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<   No. 1016   2005-11-07   >

Comic #1016

1 {scene: U.S. Customs passport inspection booth at San Francisco Airport. A huge U.S. flag hangs on the wall in the background}
1 Customs Guy: Welcome to the United States. Purpose of visit?
1 Steve: I'm here to jump over a shark!
2 Customs Guy: U.S. Customs and Border Protection does not take jokes lightly, sir. Security! Arrest this man!
3 Steve: {nabbed by a security guard} Crikey! I'm not joking!
4 {security guard leads Steve away}
4 Customs Guy: Is he, ma'am?
4 Terry: There are so many reasons I'd like to say he is...

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I thought I'd show you how I write comic scripts. This is a scan of the notebook I carry to work each day. During my bus trip, I scribble down script ideas. Here you can see the original notes I wrote for strip #1010 and today's strip. I usually write a few scripts for one theme in a row, to maintain my own internal continuity, so these were written immediately after one another, rather than with five strips from other themes in between.

As you can see, #1010 came out pretty much as written, except I added a sentence to Terry in the second panel.

#1016 ended up with more changes. I decided to spell "United States" out in full in panel 1. I did some research to find out the correct name of the government agency responsible for checking people's passports at U.S. entry ports*. I added a "ma'am" at the end of the Customs guy's question to Terry, since to my ears that's an archetypically American speech mannerism. And I completely changed the punchline.

* I hope I got the right branch of the U.S. Government here. U.S. Customs and Border Protection is a fairly new American federal agency charged with controlling the lawful movement of people into and out of the United States. It replaced the no longer existent Immigration and Naturalisation Service (INS) in 2003.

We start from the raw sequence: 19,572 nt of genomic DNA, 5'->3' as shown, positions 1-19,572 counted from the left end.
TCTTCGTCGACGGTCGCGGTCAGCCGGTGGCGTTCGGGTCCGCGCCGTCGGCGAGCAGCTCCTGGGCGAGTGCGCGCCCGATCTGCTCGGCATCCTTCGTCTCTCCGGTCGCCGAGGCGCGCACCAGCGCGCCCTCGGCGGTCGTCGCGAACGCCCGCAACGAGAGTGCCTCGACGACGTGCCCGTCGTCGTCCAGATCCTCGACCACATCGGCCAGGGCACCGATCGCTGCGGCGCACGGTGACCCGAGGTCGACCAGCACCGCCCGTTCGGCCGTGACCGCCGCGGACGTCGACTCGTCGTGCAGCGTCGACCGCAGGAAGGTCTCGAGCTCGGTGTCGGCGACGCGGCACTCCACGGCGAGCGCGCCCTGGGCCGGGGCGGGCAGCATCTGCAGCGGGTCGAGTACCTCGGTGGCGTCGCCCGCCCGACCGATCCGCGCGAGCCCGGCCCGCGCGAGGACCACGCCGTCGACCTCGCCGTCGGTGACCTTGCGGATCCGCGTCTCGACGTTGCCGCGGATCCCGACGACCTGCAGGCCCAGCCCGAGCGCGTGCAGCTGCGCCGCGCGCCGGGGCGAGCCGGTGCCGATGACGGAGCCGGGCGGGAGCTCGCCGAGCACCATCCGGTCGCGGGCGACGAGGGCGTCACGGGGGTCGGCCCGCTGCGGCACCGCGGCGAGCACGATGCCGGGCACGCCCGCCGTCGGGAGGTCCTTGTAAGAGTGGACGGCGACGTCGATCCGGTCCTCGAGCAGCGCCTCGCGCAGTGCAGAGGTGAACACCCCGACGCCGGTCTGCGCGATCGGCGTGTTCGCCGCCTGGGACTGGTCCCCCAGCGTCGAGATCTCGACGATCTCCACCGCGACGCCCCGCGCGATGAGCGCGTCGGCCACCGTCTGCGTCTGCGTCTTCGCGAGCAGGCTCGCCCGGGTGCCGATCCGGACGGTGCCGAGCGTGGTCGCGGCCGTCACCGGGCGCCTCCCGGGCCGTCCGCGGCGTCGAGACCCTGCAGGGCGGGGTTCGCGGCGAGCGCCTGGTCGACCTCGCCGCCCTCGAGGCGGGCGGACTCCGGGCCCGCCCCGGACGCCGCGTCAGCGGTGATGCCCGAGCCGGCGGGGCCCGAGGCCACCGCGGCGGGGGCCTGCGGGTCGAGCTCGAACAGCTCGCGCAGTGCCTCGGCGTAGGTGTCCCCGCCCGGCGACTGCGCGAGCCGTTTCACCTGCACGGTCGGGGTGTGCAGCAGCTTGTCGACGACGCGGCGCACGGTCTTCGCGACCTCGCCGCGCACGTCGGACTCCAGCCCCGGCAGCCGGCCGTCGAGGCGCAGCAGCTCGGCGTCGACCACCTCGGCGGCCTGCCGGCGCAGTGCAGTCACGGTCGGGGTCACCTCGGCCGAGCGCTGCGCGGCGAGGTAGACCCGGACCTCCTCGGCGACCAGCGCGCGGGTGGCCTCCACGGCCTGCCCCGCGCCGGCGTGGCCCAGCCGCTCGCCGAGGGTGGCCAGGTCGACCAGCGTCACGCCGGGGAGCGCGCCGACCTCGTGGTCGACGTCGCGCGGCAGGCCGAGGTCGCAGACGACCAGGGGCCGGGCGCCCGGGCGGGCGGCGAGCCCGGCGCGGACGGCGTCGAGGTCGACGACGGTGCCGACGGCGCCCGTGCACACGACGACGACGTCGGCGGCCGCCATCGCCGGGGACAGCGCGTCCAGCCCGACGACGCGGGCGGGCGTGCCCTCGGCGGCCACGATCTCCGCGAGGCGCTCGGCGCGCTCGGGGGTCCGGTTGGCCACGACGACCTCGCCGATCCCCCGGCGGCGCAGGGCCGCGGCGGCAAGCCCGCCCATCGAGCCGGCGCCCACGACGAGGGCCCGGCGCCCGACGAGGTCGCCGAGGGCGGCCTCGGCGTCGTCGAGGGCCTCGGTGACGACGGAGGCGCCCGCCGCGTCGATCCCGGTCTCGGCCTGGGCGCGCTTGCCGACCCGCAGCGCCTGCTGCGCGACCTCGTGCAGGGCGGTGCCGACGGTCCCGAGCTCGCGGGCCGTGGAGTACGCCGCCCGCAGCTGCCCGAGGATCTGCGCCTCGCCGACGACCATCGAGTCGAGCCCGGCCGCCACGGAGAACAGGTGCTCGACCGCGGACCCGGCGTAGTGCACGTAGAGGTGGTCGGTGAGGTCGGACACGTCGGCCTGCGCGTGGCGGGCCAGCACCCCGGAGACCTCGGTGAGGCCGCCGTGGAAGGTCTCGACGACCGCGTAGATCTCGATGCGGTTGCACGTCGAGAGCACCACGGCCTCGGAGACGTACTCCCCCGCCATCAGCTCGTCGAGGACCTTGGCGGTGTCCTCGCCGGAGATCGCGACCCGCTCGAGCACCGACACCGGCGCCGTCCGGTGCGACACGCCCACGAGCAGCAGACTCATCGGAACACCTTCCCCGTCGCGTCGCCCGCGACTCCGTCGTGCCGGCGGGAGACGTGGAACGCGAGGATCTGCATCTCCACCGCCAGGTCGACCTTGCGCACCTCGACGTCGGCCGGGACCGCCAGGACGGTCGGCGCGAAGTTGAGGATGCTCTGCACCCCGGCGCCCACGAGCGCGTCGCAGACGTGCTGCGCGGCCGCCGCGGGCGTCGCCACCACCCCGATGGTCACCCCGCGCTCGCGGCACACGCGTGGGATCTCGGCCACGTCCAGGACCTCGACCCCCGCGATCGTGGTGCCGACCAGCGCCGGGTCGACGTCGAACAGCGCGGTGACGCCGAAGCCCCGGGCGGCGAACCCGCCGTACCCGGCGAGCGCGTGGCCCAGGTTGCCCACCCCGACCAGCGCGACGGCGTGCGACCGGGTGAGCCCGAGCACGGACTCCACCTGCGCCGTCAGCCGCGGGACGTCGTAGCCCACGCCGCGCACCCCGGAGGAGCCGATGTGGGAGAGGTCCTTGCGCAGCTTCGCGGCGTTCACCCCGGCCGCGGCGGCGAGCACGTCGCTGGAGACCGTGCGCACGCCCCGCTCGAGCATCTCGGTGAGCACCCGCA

While researching for this strip I also discovered that the U.S. Army Institute of Heraldry has designs of U.S. flags with up to 56 stars on them... just in case.

More disturbingly, I discovered after the fact that the very act of me printing a U.S. flag on a sheet of paper with the intention of discarding it into waste paper recycling when I was finished with it is defined as an act of desecration of the flag under the U.S. Flag Code and renders me liable to be fined or imprisoned for up to a year...

Luckily, however, that part of the Flag Code was deemed unconstitutional by the U.S. Supreme Court in 1990.

And I live in Australia anyway.

Now, I'm not one to deliberately go around disrespecting national flags, but really. If that section of the U.S. Flag Code had not been deemed unconstitutional, and I lived in the United States, making this comic could have landed me in prison for a year.

2015-01-27 Rerun commentary: After making this comic, I have since travelled to the United States three times. Thankfully, none of those occasions ended with a U.S. Customs and Border Protection official dragging me away into custody for violating the U.S. Flag Code.

Passing through U.S. customs on arrival is a harrowing and scary experience for any non-U.S. citizens. I'm not sure if U.S. citizens realise just what an intimidating grilling we go through when entering their country. And woe betide if you don't know where you will be staying, because you booked a trip intending to find a hotel after you arrive, and haven't planned your answer for the customs official when they ask.

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